As used with the method of this invention, the etching mask consists of a thin film of chromium, titanium or aluminum. A solution of ammonium cerium sulfate is used as the etchant for chromium, a solution of nitric-fluoric acid is used as the etchant for titanium, and a solution of phosphoric acid is applied as the etchant for aluminum.
In order to form a thick mask having a posibility of producing large etching depth, it is advised to prepare the mask from a laminate of two or more different metal films. For instance, when a thin film pattern mask of chromium or titanium having a thickness of 2 microns was used in order to obtain more than 10 microns depth of the grooves in the core block for the purpose of ensuring reasonable floating height of head, it was found that the side etching appeared thereabout was not negligible. In contrast, when a laminated mask consisting of a titanium film and chromium film each having a thickness of 1 micron, was used precise grooves having a depth of more than 10 microns could be obtained in the core block, because that one of said laminated metal films was not etched while the other was etched.
Our studies have disclosed that, during the ion-etching carried out according to the method of this invention, adsorption of hydroxyl groups --OH to a metal mask provides a dispersion of etching rate of the metal mask. Generally, the residual moisture in the bell-jar of a sputtering apparatus is supposed to lead to the growth of the above-mentioned hydroxyl groups. Even when the sputtering apparatus is evacuated to the extent of 1×10-6 Torr, moisture still remains therein. When ion-etching is continued for long period of time under such condition, the content of said residual moisture decreases by the adsorption of hydroxyl groups to the metal mask. At a certain point of time, therefore, the ion-etching rate changes rapidly, failing to cause the aforesaid ratio of S/Sm to have a large value. Particularly, when the groove is to be formed to a depth larger than 5 microns, adsorption of the hydroxyl groups exerts a prominent effect.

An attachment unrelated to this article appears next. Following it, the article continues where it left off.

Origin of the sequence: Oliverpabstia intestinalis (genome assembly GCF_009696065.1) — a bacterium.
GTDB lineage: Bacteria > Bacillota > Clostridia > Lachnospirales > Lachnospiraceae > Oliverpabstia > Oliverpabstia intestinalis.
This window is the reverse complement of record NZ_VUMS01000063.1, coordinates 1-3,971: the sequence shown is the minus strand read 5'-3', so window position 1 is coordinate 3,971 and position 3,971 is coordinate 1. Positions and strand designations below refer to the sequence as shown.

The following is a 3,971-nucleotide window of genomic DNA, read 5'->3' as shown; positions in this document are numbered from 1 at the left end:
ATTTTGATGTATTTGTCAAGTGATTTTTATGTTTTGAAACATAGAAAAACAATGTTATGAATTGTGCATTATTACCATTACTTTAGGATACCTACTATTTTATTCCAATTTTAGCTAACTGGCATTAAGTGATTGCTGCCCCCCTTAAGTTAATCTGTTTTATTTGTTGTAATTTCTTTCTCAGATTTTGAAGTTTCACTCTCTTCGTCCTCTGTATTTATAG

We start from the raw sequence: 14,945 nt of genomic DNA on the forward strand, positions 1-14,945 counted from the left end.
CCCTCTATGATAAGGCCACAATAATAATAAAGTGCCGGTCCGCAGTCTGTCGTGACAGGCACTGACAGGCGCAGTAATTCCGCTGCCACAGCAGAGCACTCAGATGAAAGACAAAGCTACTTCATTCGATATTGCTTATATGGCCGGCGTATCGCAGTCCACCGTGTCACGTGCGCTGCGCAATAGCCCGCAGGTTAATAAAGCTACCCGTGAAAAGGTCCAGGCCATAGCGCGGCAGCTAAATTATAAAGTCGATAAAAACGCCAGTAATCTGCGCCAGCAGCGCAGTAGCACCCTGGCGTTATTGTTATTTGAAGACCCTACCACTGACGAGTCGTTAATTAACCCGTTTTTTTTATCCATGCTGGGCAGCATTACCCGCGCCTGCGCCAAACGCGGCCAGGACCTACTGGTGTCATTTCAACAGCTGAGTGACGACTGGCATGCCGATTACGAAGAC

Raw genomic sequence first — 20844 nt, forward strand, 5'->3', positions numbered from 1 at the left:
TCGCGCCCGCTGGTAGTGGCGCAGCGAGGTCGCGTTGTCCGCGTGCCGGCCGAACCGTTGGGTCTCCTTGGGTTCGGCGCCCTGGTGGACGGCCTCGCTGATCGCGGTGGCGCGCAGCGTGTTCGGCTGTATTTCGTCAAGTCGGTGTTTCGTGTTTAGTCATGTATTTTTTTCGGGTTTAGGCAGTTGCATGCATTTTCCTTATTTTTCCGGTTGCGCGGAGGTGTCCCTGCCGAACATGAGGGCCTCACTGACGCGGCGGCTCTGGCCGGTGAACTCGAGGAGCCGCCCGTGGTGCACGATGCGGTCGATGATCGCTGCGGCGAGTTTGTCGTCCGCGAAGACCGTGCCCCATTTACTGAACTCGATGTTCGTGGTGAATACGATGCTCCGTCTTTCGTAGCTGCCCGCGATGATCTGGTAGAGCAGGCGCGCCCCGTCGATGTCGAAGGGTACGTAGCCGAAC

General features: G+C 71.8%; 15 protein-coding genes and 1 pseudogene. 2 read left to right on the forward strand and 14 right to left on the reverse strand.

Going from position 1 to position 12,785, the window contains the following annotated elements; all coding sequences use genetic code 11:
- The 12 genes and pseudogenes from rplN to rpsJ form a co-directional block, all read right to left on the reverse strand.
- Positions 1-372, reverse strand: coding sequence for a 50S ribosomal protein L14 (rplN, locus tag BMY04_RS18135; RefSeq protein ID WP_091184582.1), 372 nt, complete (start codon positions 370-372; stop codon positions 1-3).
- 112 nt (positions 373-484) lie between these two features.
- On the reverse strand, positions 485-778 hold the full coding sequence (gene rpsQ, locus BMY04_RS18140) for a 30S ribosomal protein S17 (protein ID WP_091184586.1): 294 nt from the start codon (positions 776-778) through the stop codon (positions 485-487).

If the grooves are etched to a depth larger than 5 microns, the content of residual moisture in the bell-jar of a sputtering apparatus should be kept substantially constant by placing in the bell-jar a material to which moisture has been tightly adsorbed or a material containing water of crystallization. As a moisture-holding material to be placed in the bell-jar, silica gel sufficiently soaked with moisture in an atmosphere having a relative humidity of 50%, potash alum KAl(SO4)2.12H2 O, or barium hydroxide Ba(OH)2.8H2 O is preferred.
A patterned mask used to the method of this invention may be prepared from not only the previously mentioned chromium, titanium or aluminum, but also Al2 O3, CR2 O3 or TiO2.
The ion-etching is carried out by an ordinary sputtering apparatus. A ferrite core block is mounted on a sample support made of silicon oxide or aluminum oxide and set in the sputtering apparatus. The bell-jar of the sputtering apparatus is evacuated at about 1×10-6 Torr. Thereafter, argon gas containing hydrogen gas having a partial pressure of 1×10-3 to 2×10-3 Torr is conducted into the bell-jar. Ion-etching is carried out by supplying radio frequency electric power of, for example, 13.56 MHz to the sputtering apparatus.